Long Road to Recognition for Egypt’s Nubians

Egypt has long  denied the existence of any minorities, despite being home to both ethnic and religious minorities. Nubians and other groups, such as Amazigh, have long been marginalized and suffered from exclusion and oppression. The 2011 Egyptian Revolution and the fall of President Mubarak ignited demands for the Egyptian government to recognize minority rights, and provided a unique opportunity for Egypt’s Nubian community to mobilize. While the 2012 Constitution proved to be a setback, the 2014 Constitution is the first legal instrument in Egypt to explicitly acknowledge minority rights. For Egypt’s Nubian community, it represents an important milestone.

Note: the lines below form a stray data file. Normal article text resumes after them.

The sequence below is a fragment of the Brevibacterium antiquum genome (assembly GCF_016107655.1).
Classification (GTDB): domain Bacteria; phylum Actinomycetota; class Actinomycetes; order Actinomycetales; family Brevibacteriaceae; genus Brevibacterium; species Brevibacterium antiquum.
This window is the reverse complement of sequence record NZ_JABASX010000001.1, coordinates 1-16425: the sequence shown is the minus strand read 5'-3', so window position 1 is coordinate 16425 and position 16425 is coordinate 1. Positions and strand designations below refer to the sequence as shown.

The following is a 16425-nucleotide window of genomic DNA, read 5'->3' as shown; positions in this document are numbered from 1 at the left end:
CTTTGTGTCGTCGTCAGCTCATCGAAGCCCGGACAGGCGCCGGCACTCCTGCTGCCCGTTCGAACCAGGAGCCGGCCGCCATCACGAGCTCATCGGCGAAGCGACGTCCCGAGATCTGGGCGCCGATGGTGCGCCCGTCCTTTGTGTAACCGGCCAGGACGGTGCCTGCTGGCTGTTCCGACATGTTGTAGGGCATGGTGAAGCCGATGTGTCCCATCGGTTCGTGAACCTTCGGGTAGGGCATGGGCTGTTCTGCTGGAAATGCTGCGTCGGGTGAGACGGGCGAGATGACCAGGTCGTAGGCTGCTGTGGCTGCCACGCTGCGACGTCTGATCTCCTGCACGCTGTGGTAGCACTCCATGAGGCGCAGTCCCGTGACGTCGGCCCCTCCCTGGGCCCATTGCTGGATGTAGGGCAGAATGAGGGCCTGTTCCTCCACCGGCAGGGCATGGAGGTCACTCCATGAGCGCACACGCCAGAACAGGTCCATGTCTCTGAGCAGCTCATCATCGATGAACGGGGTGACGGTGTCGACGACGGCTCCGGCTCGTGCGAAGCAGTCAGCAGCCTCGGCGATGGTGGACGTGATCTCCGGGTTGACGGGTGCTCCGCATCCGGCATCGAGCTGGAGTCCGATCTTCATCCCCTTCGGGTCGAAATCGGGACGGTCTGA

Nubians have inhabited villages along the banks of the Nile for thousands of years. Here, they retained their own distinct language, customs and culture. Following the Condominium Agreement of 1899, which solidified the boundary between Egypt and Sudan, this group was arbitrarily divided between the two countries. Approximately half of the Nubians were forced under direct Egyptian rule. The industrialization of Egypt during the early 20th century, when a series of dams were built by the British colonial powers along the Nile, effectively uprooted the Nubian population. In the 1950s, President Nasser initiated the Aswan High Dam project, which virtually flooded all of Old Nubia, today found under Lake Nasser. In 1963, Egyptian authorities began a program of forced resettlement of approximately 50,000 Nubians from some 45 villages to new, purpose-built communities in southern Egypt. Little care was taken to safeguard the culture and traditions of the Nubian people, housing soon proved inadequate, and schools taught exclusively in Arabic. Dissatisfied with their new living conditions, a large proportion migrated to other parts of Egypt. Continue reading